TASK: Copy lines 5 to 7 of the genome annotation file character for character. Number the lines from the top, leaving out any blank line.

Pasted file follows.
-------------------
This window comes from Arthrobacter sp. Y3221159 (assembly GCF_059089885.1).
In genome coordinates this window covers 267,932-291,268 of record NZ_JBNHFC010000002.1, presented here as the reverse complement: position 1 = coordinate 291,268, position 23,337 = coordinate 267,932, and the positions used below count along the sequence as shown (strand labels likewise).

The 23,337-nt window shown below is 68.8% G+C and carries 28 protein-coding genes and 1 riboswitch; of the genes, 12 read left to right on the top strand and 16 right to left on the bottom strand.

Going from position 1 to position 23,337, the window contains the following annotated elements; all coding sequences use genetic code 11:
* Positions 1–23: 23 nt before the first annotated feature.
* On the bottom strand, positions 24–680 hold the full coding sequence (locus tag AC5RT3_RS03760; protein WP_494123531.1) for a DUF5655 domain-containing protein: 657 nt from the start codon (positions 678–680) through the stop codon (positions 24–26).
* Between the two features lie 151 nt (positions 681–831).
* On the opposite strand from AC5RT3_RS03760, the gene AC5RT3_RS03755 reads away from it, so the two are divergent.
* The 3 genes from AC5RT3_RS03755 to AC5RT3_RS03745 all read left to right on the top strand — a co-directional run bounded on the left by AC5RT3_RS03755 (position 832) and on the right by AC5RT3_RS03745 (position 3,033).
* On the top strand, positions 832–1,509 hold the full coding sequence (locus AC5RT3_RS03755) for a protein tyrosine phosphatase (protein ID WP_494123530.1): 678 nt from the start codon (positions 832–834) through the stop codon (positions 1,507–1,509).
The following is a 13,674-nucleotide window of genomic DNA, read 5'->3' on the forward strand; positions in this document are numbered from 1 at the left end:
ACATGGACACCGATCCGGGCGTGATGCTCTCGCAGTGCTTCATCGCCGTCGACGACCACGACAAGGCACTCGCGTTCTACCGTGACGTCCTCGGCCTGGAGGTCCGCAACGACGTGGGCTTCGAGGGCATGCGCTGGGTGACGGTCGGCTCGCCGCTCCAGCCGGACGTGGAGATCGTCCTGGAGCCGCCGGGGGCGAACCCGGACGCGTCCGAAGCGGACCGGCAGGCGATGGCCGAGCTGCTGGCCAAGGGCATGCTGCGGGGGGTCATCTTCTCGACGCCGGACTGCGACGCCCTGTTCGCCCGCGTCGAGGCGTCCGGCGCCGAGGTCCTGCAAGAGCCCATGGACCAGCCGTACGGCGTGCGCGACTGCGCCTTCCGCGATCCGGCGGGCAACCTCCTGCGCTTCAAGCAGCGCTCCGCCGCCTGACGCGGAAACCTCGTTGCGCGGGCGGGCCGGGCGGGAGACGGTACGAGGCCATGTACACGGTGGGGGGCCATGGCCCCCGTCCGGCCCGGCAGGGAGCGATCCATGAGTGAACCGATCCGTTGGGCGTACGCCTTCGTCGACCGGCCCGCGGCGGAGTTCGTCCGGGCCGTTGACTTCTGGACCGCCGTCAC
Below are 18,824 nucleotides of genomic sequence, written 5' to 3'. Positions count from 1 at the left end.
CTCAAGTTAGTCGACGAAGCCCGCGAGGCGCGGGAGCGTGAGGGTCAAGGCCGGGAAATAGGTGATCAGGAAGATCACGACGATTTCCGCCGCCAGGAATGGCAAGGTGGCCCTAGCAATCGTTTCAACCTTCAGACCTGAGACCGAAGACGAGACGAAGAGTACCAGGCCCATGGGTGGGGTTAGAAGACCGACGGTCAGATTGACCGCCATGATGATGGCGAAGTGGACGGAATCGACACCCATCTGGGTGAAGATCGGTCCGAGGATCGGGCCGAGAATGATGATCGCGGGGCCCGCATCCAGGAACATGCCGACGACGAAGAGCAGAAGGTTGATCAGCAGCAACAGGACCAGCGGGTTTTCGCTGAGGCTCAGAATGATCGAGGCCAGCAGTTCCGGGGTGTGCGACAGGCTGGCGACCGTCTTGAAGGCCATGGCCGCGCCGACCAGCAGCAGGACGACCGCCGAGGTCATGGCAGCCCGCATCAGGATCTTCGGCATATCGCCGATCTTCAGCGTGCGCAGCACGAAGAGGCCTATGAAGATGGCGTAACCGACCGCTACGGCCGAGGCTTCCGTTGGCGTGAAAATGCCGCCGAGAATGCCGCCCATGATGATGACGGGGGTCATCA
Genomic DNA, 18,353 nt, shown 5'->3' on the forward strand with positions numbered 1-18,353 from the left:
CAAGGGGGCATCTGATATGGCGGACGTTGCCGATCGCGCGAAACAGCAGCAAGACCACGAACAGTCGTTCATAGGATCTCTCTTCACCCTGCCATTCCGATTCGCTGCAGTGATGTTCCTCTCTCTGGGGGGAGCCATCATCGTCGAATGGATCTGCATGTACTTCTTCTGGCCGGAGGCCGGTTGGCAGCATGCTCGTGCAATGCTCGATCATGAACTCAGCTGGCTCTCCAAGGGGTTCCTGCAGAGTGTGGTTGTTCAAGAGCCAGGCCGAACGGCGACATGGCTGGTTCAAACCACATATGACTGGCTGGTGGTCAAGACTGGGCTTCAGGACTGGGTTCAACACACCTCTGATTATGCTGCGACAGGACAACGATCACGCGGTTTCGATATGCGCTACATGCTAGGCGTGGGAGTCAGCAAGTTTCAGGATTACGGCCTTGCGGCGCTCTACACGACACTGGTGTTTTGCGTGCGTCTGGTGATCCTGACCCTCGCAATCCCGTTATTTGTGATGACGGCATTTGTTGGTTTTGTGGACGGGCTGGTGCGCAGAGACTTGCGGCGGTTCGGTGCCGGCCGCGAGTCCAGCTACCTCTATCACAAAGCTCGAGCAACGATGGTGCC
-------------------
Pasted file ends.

* Positions 1–23: 23 nt before the first annotated feature.
* On the bottom strand, positions 24–680 hold the full coding sequence (locus tag AC5RT3_RS03760; protein WP_494123531.1) for a DUF5655 domain-containing protein: 657 nt from the start codon (positions 678–680) through the stop codon (positions 24–26).
* Between the two features lie 151 nt (positions 681–831).